M-F: 8 am to 6:00 pm Sat: closed currently (COVID) Sun: closed Lunch: 1-2 closed (COVID)
After Hour Emergencies: Call the Veterinary Emergency Clinic at 519-432-3300
Like London Cat Clinic on Facebook!
VIN ....Caring for your cat with the help of 46,000 colleagues worldwide and access to specialists in all fields
London Cat Clinic
6 Stanley St London, ON N6C 1A8
Cats Need Dental Care Too!!!
Cats are at risk of:
Gingivitis and Tartar
Periodontal disease - advanced gum and bone disease surrounding teeth leading to tooth loss, infections and pain.
Resorptive lesions - active tooth erosions and destruction in areas of either:
a) active inflammation
b) apparently "quiet" areas
which progress slowly over weeks to years, resulting in ongoing pain and tooth loss and sometimes infections and drainage holes.
The cause of these lesions, especially the more common "quiet" ones, is not known.
The prevalence in cats, however, is great, with numbers estimated to be up to 40% or even 70% of cats having at least one.
There is no prevention, only treatment once they have started, which consists of removal of some or all of the tooth/root in order toprevent the associated pain and the ongoing inflammation.
Stomatitis - a very painful disease of the mouth tissues, often starting around the gums but extending to the inside of the lips, the roof of the mouth and often the back of the throat and even the tongue.
There can be multiple causes and often a specific cause is never found.
Treatment can be difficult and often involves a combination of medical and surgical therapies.
Tooth Root Abscesses- broken teeth can become infected at the root tip, leading to an abscess. The infection occurs deep in the bone where the root tip ends and can cause local swelling of the face or jaw or a draining tract (a non-healing wound) which may just look innocently like a pimple on the chin but really be just the "tip of the iceberg". Severe bone destruction can occur, often with no tell-tale signs until suddenly a large abscess can burst out on the face. These truly are serious diseases but in the early stage they can be invisible and often even seem non-painful, as cats hide pain well, especially oral pain.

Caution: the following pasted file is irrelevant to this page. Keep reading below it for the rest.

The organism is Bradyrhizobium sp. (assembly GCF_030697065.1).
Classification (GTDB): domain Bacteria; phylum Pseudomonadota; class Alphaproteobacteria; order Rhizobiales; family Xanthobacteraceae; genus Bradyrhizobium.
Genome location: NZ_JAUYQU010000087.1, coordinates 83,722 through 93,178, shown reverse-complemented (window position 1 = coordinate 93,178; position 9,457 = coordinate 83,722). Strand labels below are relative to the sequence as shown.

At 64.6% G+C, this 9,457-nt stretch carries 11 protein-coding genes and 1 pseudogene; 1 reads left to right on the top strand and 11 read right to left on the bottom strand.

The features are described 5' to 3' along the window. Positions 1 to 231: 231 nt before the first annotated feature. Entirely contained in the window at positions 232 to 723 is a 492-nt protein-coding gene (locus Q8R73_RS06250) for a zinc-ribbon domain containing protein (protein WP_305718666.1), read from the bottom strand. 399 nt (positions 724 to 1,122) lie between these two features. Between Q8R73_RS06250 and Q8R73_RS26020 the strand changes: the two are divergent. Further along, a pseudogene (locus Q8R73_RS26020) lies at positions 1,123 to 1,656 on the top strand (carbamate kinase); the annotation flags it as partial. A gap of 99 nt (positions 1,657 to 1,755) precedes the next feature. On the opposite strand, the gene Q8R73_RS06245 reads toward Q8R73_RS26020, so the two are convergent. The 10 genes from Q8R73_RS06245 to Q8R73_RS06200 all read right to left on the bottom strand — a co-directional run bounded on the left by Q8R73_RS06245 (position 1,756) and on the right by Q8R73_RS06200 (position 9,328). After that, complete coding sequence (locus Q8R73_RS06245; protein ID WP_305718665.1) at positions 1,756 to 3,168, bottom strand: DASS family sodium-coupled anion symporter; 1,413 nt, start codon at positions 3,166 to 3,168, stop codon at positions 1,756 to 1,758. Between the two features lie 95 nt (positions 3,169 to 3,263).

Thus, any broken tooth in a cat needs to be extracted or have a root canal performed. Scroll down for a case example.
Mouth Cancer - often very aggressive and best treated when very early
Adequate treatment of all of the above conditions starts with:
A good awake oral exam and consultation
A thorough evaluation of all dental structures under anesthesia
Dental xrays to look "beneath the gums"
Thorough charting and documentation of all abnormalities found
Pain control including:
dental blocks in the mouth
pre-medication with pain meds
post-surgical pain medication to go home
Follow up Visits to monitor response
If you feel your cat is in need of a dental assessment, please contact us to schedule an appointment
Tooth Root Abscess
This is Tiger, a 7 year old male cat. His mom noticed a subtle swelling over his left face, beside the nose (on the right side of the picture). He was also grumpy and was hissing when he was touched. As you can see, the swelling is minor ..........
Here is the dental xray that shows the abscess around the root tip (the black area around the end of the tooth in the bone).You can also see the root canal (the black line in the centre of the tooth) is dilated, indicated this tooth died several years ago when the cat was likely only a year or two old.
Here is the extracted tooth showing: a) the fracture into the pulp at the bottom of the photo (the brown dot) b) the crown (which is the shiny part) c) and the root (which is the roughened part above it). This very small hole in the tip of the crown is enough to kill the living part of the tooth and cause the tooth to die and this dead tooth can now act as a wick to allow infection to travel up the canal right into the root tip and spill the infection into the surrounding bone.
Here is the root tip showing the infection coming out the end of the root. This area usually is closed and looks "pale yellow" like the surrounding tooth but since the infection has to go somewhere, it drains out of the root tip right into the bone as shown on the xray.
Here is Tiger with his tooth out and all sutured up so there is no exposed bone to cause pain or slow healing. When sutured, the gum tissues start to heal together very quickly and the tiny sutures fall out on their own when the area has healed. We also cleaned up all his other teeth. Under the tartar they were very healthy and white. Tiger will go home this evening with antibiotics and pain medication. We froze the area with a long acting lidocaine before extracting the tooth, which should keep it feeling pain-free for 4 to 6 hours. By using the freezing, the worst discomfort has already subsided by the time it wears off, significantly decreasing the post-op pain.